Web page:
Do I like the cover?: I do -- the lettering in particular, as it conveys the feel of the book.

I'm reminded of...: Ben Schott and other books that are good for leaving in a bathroom

First line: It depends on where you are: in the average supermarket, there is a clearly labeled "Meat" section offering beef of various cuts and kinds; in a vegetarian restaurant you may search in vain and have to settle for the spinach and ricotta quiche. -- from "Where's the beef?"

Buy, Borrow, or Avoid?: Borrow if you're the trivia type; gift if you need somethin…

Interview with Rosanne E. Lortz

Last week I read Rosanne E. Lortz's hefty and promising Road from the West, the first in a trilogy set in the 11th century. I'm excited to share my interview with Ms. Lortz (she loves one of my all-time favorite historicals!) so read on to learn more about her, her writing, and what she's been reading.

What was the plot of your very first piece of fiction?

I have to go way, way back for the first piece of fiction I remember writing. I think I was ten or eleven years old, and I took the fable of “The Boy Who Cried Wolf” and changed the characters into insects. There was a young ant in charge of taking the aphids out to pasture every day, and to cause a little excitement, he kept pretending that he had sighted the horrible ladybird beetle coming to devour the flock. Just like in the original story, when the ladybird beetle finally did arrive, no one would believe him and the aphids met a rather tragic end.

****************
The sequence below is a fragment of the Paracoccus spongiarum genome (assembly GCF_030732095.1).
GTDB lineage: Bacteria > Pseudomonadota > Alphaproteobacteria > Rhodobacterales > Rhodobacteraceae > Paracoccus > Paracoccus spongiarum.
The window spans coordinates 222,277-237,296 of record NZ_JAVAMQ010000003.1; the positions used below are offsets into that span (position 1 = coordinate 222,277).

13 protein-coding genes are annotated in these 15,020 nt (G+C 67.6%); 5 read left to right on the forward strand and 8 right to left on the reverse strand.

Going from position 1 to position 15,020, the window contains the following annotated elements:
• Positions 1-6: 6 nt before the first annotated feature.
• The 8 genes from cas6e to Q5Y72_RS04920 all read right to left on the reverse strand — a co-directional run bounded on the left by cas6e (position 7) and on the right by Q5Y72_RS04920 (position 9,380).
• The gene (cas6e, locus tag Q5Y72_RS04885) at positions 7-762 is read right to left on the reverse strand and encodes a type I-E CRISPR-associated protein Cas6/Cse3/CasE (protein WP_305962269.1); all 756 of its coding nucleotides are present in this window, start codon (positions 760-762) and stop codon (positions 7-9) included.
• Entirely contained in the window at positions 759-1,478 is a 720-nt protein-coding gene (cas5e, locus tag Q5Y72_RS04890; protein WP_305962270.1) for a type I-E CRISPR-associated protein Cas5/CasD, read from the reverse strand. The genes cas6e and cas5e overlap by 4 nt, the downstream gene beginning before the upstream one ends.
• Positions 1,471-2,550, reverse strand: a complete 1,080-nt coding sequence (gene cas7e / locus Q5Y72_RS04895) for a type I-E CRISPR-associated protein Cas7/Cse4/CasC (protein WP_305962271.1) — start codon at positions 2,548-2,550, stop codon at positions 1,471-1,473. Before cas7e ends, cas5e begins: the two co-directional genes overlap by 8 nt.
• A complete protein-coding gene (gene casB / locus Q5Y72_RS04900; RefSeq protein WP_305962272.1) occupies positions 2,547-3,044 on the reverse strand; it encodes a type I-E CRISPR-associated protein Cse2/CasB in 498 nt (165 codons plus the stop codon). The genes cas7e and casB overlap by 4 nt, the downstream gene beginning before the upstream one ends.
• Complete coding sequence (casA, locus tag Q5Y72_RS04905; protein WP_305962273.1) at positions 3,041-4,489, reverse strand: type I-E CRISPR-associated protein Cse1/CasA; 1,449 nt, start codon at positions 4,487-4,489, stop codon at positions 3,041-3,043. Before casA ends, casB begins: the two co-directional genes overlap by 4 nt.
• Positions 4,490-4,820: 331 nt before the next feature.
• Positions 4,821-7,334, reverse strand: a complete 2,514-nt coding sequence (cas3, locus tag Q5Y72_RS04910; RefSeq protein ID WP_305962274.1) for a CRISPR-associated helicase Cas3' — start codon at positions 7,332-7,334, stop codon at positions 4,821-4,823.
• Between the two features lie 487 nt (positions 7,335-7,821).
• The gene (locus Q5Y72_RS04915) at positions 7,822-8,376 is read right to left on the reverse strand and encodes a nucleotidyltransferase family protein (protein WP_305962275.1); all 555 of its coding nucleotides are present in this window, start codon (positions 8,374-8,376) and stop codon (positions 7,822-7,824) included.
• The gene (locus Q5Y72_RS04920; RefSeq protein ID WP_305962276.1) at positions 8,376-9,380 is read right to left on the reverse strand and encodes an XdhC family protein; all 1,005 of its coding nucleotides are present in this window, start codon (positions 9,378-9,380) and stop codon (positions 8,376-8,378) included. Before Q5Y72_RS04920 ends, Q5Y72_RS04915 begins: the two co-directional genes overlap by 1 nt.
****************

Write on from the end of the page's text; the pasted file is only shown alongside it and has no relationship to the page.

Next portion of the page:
Do you have any writing rituals or routines?

With ten-month-old twins …

BBAW Interview: Ari from Reading In Color

I'm very excited to be a part of Book Blogger Appreciation Week's blogger interview exchange. Please read on for my interview Ari of Reading in Color. Ari's blog focuses primarily on YA fiction about people of color (POC).

Ari's blog is new-to-me but I was immediately taken with her smart reviews and wide range of tastes in fiction.  One of the issues Ari blogs about is the 'whitewashing' of books by the publishing industry (using white models on book covers that feature characters of color, for example), an issue I first learned about when Justine Larbalestier's novel Liar was released in the U.S. (Justine has a great post on why this is so problematic.).  Ari's mix of commentary on publishing and reviews makes her blog fascinating and enjoyable and I hope you stop by to check it out.